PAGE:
Just when you think there is nothing more to say about a walk you have done many many times you get a pleasant surprise. That’s just what happened today. I have walked the back route up the golden road to Glenn Chass and Port St Mary many times, but only today did I discover something new.
It started out as usual, well almost as usual, with a minor socially-distanced stop to allow some other people to pass on the path. Then it was onwards and upwards along the golden road. It was a bright, breezy but cool day and it afforded some fine views of the valley between the Meayll Hill headland and the Bradda / Carnanes range of hills.
This path follows tracks across farmland, crossing over streamlets until you get to one of my favourite streams – yes, I know, who else has favourite streams. It flows off the moorland down through the edge of Port Erin and has a delightful bridge that you can only see if you scramble down the side of the stream. Today, there was quite a lot of water in the stream and I could hear gushing water from above, so true to form I found myself wading upstream to see what there was to see. I wasn’t really wearing suitable footwear so it was a matter of hopping from stone to stone and clinging on to vegetation in places. Just for the record, this sort of messing about is my idea of bliss! I didn’t manage to get very far, but I did see the source of the noise – a tiny waterfall cascading over some rocks. You will have to look very closely to see it!
From here it was back to the path, only to be immediately diverted by a footpath going the other way, and then a made-made track following the stream in the opposite direction. No wading this time, just a curiosity to discover what might be round the next corner. And what was round the corner? Lots of wild garlic just beginning to sprout from the undergrowth and casting a heavenly smell. And looking up through the bare canopy of trees I could hear but not see a bird equally as happy as I to be enjoying the spring day.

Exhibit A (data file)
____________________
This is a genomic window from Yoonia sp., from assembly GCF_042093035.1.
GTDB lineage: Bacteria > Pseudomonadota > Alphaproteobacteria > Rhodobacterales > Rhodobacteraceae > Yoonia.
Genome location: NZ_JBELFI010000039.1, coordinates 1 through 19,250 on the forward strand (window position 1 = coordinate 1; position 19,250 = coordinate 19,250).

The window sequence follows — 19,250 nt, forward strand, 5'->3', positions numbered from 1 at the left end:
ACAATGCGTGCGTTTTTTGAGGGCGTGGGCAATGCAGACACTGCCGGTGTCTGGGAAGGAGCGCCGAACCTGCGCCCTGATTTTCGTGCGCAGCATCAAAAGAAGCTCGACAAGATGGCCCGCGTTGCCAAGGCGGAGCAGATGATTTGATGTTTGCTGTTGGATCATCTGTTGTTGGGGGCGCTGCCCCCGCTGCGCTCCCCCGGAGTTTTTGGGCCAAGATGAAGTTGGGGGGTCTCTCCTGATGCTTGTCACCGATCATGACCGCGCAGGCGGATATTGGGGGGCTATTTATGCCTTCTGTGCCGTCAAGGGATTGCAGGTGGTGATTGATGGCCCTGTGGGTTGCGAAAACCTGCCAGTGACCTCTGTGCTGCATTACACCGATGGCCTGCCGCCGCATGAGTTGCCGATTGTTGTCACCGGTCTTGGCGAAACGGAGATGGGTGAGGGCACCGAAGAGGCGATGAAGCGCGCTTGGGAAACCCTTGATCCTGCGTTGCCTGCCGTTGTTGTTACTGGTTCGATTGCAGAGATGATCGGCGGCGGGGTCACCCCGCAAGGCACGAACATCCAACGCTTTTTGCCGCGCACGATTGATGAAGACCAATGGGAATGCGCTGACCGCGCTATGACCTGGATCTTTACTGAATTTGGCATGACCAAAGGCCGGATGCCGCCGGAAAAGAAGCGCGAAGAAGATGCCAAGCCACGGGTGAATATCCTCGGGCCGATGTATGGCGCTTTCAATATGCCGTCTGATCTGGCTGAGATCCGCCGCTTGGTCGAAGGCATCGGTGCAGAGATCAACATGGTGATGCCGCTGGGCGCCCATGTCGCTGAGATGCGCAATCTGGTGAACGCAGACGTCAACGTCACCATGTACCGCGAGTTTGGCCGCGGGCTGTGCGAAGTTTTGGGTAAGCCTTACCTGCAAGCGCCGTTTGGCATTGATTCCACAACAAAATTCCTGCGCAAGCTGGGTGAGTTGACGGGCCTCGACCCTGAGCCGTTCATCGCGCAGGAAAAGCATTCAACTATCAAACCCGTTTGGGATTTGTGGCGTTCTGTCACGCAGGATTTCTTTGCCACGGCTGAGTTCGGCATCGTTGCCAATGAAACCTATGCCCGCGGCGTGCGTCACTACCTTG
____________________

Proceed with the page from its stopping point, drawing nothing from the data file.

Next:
After my detour I followed the main track to Glenn Chass to walk down the narrow stream let that feeds into Fistard Bay. Only now, this looks completely different from previous times I have been here. It is being managed, and a new footpath has been created so it is possible to do a circular route in this uppermost part of the Glen. Not that there is a lot to see. Some of the vegetation has been cleared but this will soon grow back and I look forward to seeing how it develops in the future.
The path joins the lane and continues down to the sea, looking rather different from its neighbour on the other side of the road.
From here, I followed the coast path into Port St Mary. I didn’t deviate too much this time, only stopping to go down on the beach at the point where the golf course and footpath conjoin. I had missed high tide, which was a shame given it was a blustery day. Even so, the waves were having fun crashing against the rocks and the sunlight gave cool approval as it kissed the sea.
Up to this point, I had seen barely anyone but now in the town there were more people taking the air, or taking their dog for a walk. All stopped to allow others to pass, and many were wearing face coverings. Port St Mary had a peaceful air today and splendid views to the hills behind. Note how the benches look like seagulls looking out to sea for their prey. I reached the underway, but at this point had to leave the coast path as this is only one direction now and not the right direction for me, so I climbed up the cliff in front of the apartments, walked through the church grounds to the top road so that I could take the Truggan Road back to Port Erin. I may or may not have told you this before: Truggan Road can be translated as ‘the road to the swift stream’. How poetic is that, and very fitting for my adventurous afternoon.
This was a short walk of about 4 miles and about 650 ft of elevation in total. A most enjoyable way to spend a couple of hours.